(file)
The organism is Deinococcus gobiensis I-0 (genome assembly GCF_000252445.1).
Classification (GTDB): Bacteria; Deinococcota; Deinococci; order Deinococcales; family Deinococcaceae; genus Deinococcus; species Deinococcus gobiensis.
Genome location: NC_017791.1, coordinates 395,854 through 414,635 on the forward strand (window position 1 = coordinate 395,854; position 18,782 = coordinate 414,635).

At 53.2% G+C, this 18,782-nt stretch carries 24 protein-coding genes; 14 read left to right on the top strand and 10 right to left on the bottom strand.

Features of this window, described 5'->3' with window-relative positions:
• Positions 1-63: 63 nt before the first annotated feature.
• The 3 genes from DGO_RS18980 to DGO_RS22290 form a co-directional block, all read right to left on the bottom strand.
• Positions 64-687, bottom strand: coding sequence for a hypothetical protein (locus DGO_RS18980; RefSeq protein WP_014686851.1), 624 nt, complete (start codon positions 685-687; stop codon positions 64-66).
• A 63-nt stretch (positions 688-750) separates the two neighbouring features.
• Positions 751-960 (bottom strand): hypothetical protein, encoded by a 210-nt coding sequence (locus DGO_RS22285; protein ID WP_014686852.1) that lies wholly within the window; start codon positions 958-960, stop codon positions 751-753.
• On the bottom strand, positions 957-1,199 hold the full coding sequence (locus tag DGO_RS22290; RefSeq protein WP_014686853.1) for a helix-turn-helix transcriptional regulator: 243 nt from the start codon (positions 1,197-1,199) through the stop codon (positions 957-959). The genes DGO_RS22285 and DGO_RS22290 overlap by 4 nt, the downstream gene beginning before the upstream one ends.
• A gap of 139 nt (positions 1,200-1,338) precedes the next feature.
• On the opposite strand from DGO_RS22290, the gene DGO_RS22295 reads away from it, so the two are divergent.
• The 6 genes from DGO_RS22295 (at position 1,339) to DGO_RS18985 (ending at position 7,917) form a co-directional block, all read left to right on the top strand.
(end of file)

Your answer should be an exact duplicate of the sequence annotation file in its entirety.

The organism is Deinococcus gobiensis I-0 (genome assembly GCF_000252445.1).
Classification (GTDB): Bacteria; Deinococcota; Deinococci; order Deinococcales; family Deinococcaceae; genus Deinococcus; species Deinococcus gobiensis.
Genome location: NC_017791.1, coordinates 395,854 through 414,635 on the forward strand (window position 1 = coordinate 395,854; position 18,782 = coordinate 414,635).

At 53.2% G+C, this 18,782-nt stretch carries 24 protein-coding genes; 14 read left to right on the top strand and 10 right to left on the bottom strand.

Features of this window, described 5'->3' with window-relative positions:
• Positions 1-63: 63 nt before the first annotated feature.
• The 3 genes from DGO_RS18980 to DGO_RS22290 form a co-directional block, all read right to left on the bottom strand.
• Positions 64-687, bottom strand: coding sequence for a hypothetical protein (locus DGO_RS18980; RefSeq protein WP_014686851.1), 624 nt, complete (start codon positions 685-687; stop codon positions 64-66).
• A 63-nt stretch (positions 688-750) separates the two neighbouring features.
• Positions 751-960 (bottom strand): hypothetical protein, encoded by a 210-nt coding sequence (locus DGO_RS22285; protein ID WP_014686852.1) that lies wholly within the window; start codon positions 958-960, stop codon positions 751-753.
• On the bottom strand, positions 957-1,199 hold the full coding sequence (locus tag DGO_RS22290; RefSeq protein WP_014686853.1) for a helix-turn-helix transcriptional regulator: 243 nt from the start codon (positions 1,197-1,199) through the stop codon (positions 957-959). The genes DGO_RS22285 and DGO_RS22290 overlap by 4 nt, the downstream gene beginning before the upstream one ends.
• A gap of 139 nt (positions 1,200-1,338) precedes the next feature.
• On the opposite strand from DGO_RS22290, the gene DGO_RS22295 reads away from it, so the two are divergent.
• The 6 genes from DGO_RS22295 (at position 1,339) to DGO_RS18985 (ending at position 7,917) form a co-directional block, all read left to right on the top strand.